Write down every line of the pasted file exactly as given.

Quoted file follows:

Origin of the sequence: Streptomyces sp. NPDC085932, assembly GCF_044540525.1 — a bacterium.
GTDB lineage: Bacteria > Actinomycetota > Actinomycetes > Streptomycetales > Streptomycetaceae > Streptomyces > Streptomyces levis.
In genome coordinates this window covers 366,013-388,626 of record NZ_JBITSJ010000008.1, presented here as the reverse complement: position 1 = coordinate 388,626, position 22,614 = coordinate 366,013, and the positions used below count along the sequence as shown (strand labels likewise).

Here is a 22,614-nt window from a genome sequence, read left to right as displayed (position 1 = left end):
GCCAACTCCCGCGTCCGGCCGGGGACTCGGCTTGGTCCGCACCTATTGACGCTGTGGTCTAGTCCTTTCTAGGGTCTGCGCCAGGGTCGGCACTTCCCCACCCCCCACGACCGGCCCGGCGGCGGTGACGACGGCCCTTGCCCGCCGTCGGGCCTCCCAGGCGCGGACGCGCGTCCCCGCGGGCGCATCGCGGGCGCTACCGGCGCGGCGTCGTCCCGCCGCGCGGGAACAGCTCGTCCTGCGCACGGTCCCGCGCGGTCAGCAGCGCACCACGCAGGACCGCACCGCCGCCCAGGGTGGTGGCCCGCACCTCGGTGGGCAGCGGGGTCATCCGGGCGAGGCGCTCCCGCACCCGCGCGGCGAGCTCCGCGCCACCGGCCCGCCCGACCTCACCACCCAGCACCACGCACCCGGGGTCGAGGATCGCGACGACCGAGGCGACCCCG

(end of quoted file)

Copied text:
Origin of the sequence: Streptomyces sp. NPDC085932, assembly GCF_044540525.1 — a bacterium.
GTDB lineage: Bacteria > Actinomycetota > Actinomycetes > Streptomycetales > Streptomycetaceae > Streptomyces > Streptomyces levis.
In genome coordinates this window covers 366,013-388,626 of record NZ_JBITSJ010000008.1, presented here as the reverse complement: position 1 = coordinate 388,626, position 22,614 = coordinate 366,013, and the positions used below count along the sequence as shown (strand labels likewise).

Here is a 22,614-nt window from a genome sequence, read left to right as displayed (position 1 = left end):
GCCAACTCCCGCGTCCGGCCGGGGACTCGGCTTGGTCCGCACCTATTGACGCTGTGGTCTAGTCCTTTCTAGGGTCTGCGCCAGGGTCGGCACTTCCCCACCCCCCACGACCGGCCCGGCGGCGGTGACGACGGCCCTTGCCCGCCGTCGGGCCTCCCAGGCGCGGACGCGCGTCCCCGCGGGCGCATCGCGGGCGCTACCGGCGCGGCGTCGTCCCGCCGCGCGGGAACAGCTCGTCCTGCGCACGGTCCCGCGCGGTCAGCAGCGCACCACGCAGGACCGCACCGCCGCCCAGGGTGGTGGCCCGCACCTCGGTGGGCAGCGGGGTCATCCGGGCGAGGCGCTCCCGCACCCGCGCGGCGAGCTCCGCGCCACCGGCCCGCCCGACCTCACCACCCAGCACCACGCACCCGGGGTCGAGGATCGCGACGACCGAGGCGACCCCG